4. Create efficiencies at each step of the process. Mercadona brands offer better quality at lower prices because the company manages the product end to end and eliminates any costs that do not add value for the Boss. For example, it avoids unnecessary and non-user-friendly packaging to reduce prices and improve the customer experience. In addition, high sales volume for each product leads to efficient production and competitive purchasing from suppliers and enables the use of a fully automated warehouse, pushing supply chain (and thus overall) costs down substantially.
Establish a clear value proposition for each quality tier or brand. As value grocers have improved their quality standards, the traditional three-tiered structure used by many mainstream chains—one lower-price SKU, one standard, and one premium—is less relevant. Instead, companies need to rethink the value proposition for each of their own brands.
The value proposition could vary at a category level—the grocer may keep two tiers for some types of products and consolidate down to a single offering for others. Similarly, grocers may opt to develop category-specific brands—for example, one for fresh food, another for health and beauty, a third for healthy packaged foods. In some cases, a grocer may even opt to buy an existing category brand rather than building it from scratch.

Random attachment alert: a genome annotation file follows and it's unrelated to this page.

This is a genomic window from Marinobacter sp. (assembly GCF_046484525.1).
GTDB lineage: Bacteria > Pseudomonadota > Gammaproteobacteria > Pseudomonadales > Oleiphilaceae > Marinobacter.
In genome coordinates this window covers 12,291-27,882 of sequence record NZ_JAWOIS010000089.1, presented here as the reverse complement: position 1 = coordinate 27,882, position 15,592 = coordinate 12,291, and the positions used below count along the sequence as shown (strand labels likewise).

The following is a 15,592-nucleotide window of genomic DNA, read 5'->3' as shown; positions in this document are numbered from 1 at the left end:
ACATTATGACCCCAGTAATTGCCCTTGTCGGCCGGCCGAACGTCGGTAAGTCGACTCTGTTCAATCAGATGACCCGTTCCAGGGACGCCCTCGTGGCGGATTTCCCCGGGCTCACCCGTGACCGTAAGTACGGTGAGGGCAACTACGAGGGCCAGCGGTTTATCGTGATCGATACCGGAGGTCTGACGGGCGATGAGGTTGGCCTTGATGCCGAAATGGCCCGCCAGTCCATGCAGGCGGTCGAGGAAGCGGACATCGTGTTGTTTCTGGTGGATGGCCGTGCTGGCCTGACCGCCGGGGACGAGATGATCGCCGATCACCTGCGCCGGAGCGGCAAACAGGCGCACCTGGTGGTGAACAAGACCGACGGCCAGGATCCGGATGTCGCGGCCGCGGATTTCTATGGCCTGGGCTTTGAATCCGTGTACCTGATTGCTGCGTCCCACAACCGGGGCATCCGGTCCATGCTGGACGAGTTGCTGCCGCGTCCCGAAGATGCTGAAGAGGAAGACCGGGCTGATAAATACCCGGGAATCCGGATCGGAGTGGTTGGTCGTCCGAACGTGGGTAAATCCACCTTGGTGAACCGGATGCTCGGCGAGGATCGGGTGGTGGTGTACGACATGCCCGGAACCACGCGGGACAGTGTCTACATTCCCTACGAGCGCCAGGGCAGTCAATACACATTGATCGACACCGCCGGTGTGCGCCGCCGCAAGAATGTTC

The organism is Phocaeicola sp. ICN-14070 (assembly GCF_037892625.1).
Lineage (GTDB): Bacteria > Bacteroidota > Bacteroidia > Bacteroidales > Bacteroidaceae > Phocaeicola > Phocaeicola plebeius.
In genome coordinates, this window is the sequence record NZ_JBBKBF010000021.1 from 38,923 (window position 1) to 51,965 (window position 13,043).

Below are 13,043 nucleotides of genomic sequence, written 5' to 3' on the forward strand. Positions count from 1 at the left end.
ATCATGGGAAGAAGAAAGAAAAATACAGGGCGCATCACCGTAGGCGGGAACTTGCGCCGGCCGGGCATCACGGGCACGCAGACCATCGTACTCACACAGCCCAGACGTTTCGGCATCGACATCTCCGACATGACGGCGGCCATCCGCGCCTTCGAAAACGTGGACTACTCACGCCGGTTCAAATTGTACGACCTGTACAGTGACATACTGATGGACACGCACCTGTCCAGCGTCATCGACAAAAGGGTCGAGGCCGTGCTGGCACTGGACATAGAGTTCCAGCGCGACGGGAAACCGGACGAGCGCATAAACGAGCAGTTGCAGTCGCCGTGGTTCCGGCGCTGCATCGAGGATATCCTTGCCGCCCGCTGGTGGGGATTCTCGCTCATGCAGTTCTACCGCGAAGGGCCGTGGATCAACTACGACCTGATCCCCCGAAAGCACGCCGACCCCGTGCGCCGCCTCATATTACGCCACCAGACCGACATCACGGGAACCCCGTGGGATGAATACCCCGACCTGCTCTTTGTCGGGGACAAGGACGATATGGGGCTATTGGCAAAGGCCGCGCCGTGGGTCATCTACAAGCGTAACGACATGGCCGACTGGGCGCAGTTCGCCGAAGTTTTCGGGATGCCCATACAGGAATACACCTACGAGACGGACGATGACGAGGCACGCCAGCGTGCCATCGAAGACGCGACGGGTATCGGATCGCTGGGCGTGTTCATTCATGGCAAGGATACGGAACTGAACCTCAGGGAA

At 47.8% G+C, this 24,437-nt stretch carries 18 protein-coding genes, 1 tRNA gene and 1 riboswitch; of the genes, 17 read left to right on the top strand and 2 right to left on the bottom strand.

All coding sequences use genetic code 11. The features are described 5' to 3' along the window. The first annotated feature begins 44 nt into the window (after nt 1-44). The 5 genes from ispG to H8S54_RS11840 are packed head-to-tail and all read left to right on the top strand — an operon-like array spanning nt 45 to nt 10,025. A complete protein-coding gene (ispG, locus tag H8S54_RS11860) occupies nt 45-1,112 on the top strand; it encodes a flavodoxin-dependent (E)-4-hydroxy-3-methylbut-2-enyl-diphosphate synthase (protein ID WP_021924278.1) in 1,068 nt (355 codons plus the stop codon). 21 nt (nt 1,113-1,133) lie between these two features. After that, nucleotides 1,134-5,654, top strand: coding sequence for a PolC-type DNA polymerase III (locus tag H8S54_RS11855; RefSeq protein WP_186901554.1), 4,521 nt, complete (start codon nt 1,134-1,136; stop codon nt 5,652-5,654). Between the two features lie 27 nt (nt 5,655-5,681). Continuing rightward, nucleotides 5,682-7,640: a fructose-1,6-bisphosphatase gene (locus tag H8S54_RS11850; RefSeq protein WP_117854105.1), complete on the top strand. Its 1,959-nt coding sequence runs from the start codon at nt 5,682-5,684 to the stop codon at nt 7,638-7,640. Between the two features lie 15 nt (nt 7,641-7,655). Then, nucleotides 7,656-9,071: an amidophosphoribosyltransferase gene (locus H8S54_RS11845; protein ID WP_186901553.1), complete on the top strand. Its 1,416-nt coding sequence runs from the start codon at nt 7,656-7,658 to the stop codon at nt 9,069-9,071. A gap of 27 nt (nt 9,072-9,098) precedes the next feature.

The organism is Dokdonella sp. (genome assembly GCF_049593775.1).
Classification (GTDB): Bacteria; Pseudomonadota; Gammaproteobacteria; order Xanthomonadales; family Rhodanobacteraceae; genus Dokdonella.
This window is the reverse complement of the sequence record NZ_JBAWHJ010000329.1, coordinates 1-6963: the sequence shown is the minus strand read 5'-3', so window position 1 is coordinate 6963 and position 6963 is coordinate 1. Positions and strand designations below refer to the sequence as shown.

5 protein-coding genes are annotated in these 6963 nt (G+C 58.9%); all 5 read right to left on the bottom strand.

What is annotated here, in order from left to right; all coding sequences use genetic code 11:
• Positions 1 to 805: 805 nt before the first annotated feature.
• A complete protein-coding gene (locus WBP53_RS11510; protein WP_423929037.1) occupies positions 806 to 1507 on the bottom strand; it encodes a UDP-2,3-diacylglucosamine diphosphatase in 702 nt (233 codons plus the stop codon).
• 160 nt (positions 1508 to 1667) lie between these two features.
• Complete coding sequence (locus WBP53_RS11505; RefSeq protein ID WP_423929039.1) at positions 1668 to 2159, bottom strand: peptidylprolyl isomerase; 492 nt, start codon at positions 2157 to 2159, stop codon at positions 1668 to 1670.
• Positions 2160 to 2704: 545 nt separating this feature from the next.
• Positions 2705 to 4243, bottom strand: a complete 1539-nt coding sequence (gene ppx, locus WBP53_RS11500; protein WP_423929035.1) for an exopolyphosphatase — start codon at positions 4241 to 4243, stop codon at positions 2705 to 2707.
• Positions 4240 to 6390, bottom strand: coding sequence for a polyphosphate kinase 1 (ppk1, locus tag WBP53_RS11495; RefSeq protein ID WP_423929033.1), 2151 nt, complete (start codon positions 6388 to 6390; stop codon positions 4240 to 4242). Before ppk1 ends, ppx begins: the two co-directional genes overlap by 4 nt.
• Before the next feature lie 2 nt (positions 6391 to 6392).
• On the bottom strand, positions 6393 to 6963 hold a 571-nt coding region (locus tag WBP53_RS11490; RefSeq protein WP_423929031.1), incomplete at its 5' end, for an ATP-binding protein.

Analyze the organizational changes required. There are various ways to position the retailer brand unit within the organization, depending on the grocer’s maturity level. Companies at the earliest stages of the journey will likely still benefit from having a single, centralized department that is part of the overall buying team but also handles the retailer’s own brands. Retailers that are further along will likely need to set up a dedicated unit within the organization. This structure ensures that the retailer brand team has sufficient power and accountability, can directly access customer insights, and works closely with functions such as marketing, quality, and category management.